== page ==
The festive season is upon us and with it traditions of historic communal drinking and singing. We are fortunate to have a number of large wooden wassail bowls made for just such events in the mid 17th century. They are made from lignum vitae, Guaiacum Officianale, a tropical hardwood from Central and South America.
Lignum Vitae wood was first brought to Europe in the early 1500s. It must have been viewed with a certain amount of curiosity and awe as there is nothing quite like it in Europe. It is the heaviest wood in the world; so dense and heavy that is cannot float even in salt water. Its shiny, oily texture gives it a wonderfully lustrous finish which woodworkers found invaluable for making boxes where it was important to keep the contents from drying out. Plus the dense interlocking grain which made the wood so strong meant it was ideal for making anything which needed to be especially durable. But the thing which mattered most in the early 1500s was that it came with a supposed guarantee that it could cure syphilis. Traditionally, the Taino people from the Caribbean Antilles had boiled lignum wood shavings and extracted the resin which they applied directly on to wounds. Europeans, eagerly anticipating a cure, called this new wood ‘Lignum Vitae’ – tree of life.
Now all this might seem a long way away from good cheer and carolling but the prospect of a drinking bowl which contained medicinal properties made lignum vitae the perfect choice of wood for a ceremony called waes-hael, or as we would say today – good health. Traditionally maple wood had been used for such celebrations and the diameter of drinking bowls, known as mazers, was naturally limited to the size of the trees growing in the local landscape. But the size of lignum vitae logs was larger than anyone had seen before so there was no holding back: it was now possible to turn larger and deeper bowls which was ideal for community festivities.
This bowl is one of the smaller ones and can be described as a loving cup as it would be possible to lift it; drink from it and then pass on to your neighbour. Some of the larger wassail bowls would have been too heavy to lift when they were full of drink and instead smaller cups were used to dip into a wassail bowl to refill the loving cups. It would have been used in a wealthy household as working with wood this hard and dense required specialist tools and access to a ‘machine’ lathe with one or two apprentices providing the power needed to turn the great wheel. The decoration provides another clue that this is a prestige object. The criss-cross and wavy lines which are so often found on wassail bowls are known as rose engine turning from their similarity to rose petals. They represent the peak of wood turning skill and many of the turners capable of carrying out such work also worked in ivory and other expensive materials.
Wassailing was not restricted to Christmas. There were many other times in the year which called for the bowl to be in use. Shrove Tuesday; Halloween and All Saints Day on November 1st were all associated with wassailing in various parts of the UK. But one of the main celebrations in which it played a part was at the end of Christmas at Twelfth Night on January 6th. The poet, Robert Herrick (1591-1674) mentioned wassailing in his poem “Twelfth Night” and gives us a tasty glimpse of the contents which were bound to make the party go well.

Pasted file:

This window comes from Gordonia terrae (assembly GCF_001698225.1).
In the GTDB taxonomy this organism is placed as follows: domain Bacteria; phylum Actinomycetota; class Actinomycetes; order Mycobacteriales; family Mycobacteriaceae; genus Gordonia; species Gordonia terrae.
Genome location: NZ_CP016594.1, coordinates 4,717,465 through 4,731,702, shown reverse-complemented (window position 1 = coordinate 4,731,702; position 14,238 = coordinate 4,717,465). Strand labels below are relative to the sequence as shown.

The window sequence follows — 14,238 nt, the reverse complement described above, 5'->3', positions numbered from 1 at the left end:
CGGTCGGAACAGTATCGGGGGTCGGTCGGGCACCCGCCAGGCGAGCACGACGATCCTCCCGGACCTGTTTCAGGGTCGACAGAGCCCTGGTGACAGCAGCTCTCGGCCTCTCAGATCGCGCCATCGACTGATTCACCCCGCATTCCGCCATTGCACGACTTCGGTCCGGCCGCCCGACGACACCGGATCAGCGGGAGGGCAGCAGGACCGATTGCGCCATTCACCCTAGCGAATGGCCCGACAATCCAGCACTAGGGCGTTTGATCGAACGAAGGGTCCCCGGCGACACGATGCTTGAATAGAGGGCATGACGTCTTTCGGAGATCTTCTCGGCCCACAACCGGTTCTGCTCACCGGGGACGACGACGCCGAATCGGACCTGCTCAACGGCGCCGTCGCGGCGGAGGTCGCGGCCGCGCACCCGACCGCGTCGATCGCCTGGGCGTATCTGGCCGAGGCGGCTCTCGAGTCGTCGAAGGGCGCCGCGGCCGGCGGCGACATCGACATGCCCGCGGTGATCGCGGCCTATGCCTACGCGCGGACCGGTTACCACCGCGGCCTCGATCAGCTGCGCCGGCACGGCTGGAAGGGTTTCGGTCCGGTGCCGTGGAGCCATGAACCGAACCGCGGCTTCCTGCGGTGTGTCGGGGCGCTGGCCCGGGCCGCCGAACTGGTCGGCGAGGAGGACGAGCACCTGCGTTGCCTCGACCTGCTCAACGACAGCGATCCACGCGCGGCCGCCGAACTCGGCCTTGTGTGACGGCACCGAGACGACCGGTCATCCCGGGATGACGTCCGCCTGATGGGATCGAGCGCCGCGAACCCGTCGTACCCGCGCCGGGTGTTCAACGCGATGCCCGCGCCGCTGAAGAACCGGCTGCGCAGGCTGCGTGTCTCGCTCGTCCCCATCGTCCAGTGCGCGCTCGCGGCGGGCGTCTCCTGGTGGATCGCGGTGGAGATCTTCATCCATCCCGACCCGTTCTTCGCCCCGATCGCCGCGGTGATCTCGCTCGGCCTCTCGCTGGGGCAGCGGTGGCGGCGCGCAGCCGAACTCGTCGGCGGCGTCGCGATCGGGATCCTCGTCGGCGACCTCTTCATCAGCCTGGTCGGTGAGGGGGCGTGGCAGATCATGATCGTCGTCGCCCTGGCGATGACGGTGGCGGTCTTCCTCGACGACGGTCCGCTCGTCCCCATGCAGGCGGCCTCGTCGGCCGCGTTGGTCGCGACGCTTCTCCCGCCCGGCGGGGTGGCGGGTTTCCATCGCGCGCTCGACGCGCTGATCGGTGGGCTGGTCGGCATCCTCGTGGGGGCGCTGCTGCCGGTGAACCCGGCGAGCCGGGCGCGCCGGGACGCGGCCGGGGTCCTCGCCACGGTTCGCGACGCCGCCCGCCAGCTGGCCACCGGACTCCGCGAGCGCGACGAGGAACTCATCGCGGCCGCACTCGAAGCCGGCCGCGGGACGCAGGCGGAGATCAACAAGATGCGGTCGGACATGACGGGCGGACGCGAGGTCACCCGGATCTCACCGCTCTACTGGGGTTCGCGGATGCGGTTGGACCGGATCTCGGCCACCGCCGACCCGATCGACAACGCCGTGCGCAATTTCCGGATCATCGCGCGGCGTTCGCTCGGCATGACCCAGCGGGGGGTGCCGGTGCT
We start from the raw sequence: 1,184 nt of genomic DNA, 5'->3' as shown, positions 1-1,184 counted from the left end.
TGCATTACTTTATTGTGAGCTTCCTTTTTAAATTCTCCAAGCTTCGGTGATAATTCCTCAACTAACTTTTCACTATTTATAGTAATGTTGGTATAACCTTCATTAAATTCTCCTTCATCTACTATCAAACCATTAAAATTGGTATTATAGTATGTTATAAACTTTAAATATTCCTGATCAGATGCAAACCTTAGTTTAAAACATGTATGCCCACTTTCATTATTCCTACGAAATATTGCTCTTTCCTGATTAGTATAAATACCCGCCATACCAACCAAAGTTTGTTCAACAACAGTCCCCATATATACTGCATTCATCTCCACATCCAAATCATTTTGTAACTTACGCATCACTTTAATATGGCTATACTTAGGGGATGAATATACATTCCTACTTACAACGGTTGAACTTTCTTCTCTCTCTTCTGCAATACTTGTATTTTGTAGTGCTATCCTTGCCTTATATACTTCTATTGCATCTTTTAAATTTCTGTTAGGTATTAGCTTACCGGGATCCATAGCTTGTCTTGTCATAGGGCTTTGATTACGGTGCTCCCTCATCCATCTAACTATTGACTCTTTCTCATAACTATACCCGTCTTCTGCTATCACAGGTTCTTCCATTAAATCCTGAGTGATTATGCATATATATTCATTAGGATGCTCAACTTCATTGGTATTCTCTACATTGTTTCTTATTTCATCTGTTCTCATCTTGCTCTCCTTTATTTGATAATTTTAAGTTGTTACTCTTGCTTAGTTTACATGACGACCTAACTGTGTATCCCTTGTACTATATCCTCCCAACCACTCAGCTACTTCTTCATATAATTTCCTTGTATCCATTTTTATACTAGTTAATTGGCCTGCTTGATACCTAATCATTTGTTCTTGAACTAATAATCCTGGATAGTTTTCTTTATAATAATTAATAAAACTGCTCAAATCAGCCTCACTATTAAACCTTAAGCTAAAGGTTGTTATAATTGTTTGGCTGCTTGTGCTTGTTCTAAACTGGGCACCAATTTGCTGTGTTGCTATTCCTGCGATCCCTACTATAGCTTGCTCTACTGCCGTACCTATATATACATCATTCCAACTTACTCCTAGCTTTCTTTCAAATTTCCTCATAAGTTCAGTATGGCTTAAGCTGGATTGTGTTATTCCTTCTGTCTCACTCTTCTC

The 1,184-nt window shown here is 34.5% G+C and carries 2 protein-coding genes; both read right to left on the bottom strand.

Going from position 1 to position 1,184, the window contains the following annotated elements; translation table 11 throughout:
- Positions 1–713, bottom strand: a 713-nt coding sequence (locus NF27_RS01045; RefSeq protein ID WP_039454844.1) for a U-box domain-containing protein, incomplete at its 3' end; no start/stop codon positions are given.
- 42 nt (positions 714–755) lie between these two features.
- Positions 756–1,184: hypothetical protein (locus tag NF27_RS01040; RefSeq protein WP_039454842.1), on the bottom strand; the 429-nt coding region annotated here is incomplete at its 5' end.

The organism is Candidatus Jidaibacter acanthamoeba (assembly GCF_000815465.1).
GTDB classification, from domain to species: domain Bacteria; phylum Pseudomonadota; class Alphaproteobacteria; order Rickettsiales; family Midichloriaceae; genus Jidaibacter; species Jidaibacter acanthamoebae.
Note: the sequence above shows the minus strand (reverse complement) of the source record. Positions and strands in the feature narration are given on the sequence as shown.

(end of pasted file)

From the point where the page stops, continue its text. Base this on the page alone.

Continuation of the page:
“Next crown a bowl full
With gentle lambs-wool;
Add sugar, nutmeg and ginger,
With store of ale, too;
And thus ye must do
To make the wassail a swinger.”
Curator (Applied Art)
Jack be nimble
Jack be quick
Jack jump over the candlestick
November 25th is Catterns day; the feast day of St Catherine who is the patron saint of lacemakers, spinners, ropemakers and unmarried women in general (spinsters). It was a day of celebration for lacemakers who had reasons to be thankful to two Catherines on this day; the patron saint Catherine of Alexandria and also Queen Katherine of Aragon who did much to invigorate England’s lace industry whilst she was living at Ampthill Castle, Bedfordshire, in the early 1530s.
In the 1800s lacemaking was a major part of life in the counties of Bedfordshire, Buckinghamshire and Northamptonshire and many children went to lace schools to learn the trade. Lace was a luxury product often selling for extortionate amounts of money but the people who made it lived in poverty with many of them suffering from sight related problems owing to the intricate nature of the work. November 25th marked the beginning of the winter season and meant that candles could be used to give them some extra light. However, because they were making such expensive items, lacemakers needed to be very careful not to get any dirt on to the lace they were making. One well-placed candle is better than many; plus as candles were themselves costly items, one candle was often as much as a lace school would wish to pay for. To improve the quality of light from a single candle it was placed in the centre of a number of flasks which held pure water. This helped to refract the light and illuminate a much wider area. Traditionally the water in the flasks should be from melted snow, which perhaps gives us a clue to a time when colder Novembers were the norm.
One feature of Catterns day celebrations was the jumping of the candlestick. One student leapt over the stick whilst the others chanted the rhyme: Jack be nimble; Jack be quick… given that our candlestick is over a metre tall this called for some pretty spectacular athletics.
Curator (Applied Art)